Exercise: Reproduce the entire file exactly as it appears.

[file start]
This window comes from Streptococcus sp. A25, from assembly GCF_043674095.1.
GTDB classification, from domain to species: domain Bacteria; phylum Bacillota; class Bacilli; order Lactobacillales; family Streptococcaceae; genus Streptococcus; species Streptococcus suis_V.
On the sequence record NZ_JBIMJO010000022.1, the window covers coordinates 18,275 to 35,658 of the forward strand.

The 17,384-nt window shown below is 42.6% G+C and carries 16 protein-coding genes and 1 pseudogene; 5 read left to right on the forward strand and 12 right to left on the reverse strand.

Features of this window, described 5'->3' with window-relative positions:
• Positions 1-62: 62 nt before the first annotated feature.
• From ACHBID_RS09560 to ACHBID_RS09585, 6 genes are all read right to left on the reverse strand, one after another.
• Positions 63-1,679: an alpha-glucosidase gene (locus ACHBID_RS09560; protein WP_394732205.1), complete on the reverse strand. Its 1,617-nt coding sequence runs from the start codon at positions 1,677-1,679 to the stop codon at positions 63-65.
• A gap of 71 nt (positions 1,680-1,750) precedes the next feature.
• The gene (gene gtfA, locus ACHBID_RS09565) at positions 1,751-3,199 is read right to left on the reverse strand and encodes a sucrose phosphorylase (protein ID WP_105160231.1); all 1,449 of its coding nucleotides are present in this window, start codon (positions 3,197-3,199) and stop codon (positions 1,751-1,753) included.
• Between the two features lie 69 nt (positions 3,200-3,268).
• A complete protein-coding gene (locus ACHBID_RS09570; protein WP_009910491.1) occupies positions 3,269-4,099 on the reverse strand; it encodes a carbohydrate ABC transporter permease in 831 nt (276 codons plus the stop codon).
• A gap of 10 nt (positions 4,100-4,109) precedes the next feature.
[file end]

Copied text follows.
This window comes from Streptococcus sp. A25, from assembly GCF_043674095.1.
GTDB classification, from domain to species: domain Bacteria; phylum Bacillota; class Bacilli; order Lactobacillales; family Streptococcaceae; genus Streptococcus; species Streptococcus suis_V.
On the sequence record NZ_JBIMJO010000022.1, the window covers coordinates 18,275 to 35,658 of the forward strand.

The 17,384-nt window shown below is 42.6% G+C and carries 16 protein-coding genes and 1 pseudogene; 5 read left to right on the forward strand and 12 right to left on the reverse strand.

Features of this window, described 5'->3' with window-relative positions:
• Positions 1-62: 62 nt before the first annotated feature.
• From ACHBID_RS09560 to ACHBID_RS09585, 6 genes are all read right to left on the reverse strand, one after another.
• Positions 63-1,679: an alpha-glucosidase gene (locus ACHBID_RS09560; protein WP_394732205.1), complete on the reverse strand. Its 1,617-nt coding sequence runs from the start codon at positions 1,677-1,679 to the stop codon at positions 63-65.
• A gap of 71 nt (positions 1,680-1,750) precedes the next feature.
• The gene (gene gtfA, locus ACHBID_RS09565) at positions 1,751-3,199 is read right to left on the reverse strand and encodes a sucrose phosphorylase (protein ID WP_105160231.1); all 1,449 of its coding nucleotides are present in this window, start codon (positions 3,197-3,199) and stop codon (positions 1,751-1,753) included.
• Between the two features lie 69 nt (positions 3,200-3,268).
• A complete protein-coding gene (locus ACHBID_RS09570; protein WP_009910491.1) occupies positions 3,269-4,099 on the reverse strand; it encodes a carbohydrate ABC transporter permease in 831 nt (276 codons plus the stop codon).
• A gap of 10 nt (positions 4,100-4,109) precedes the next feature.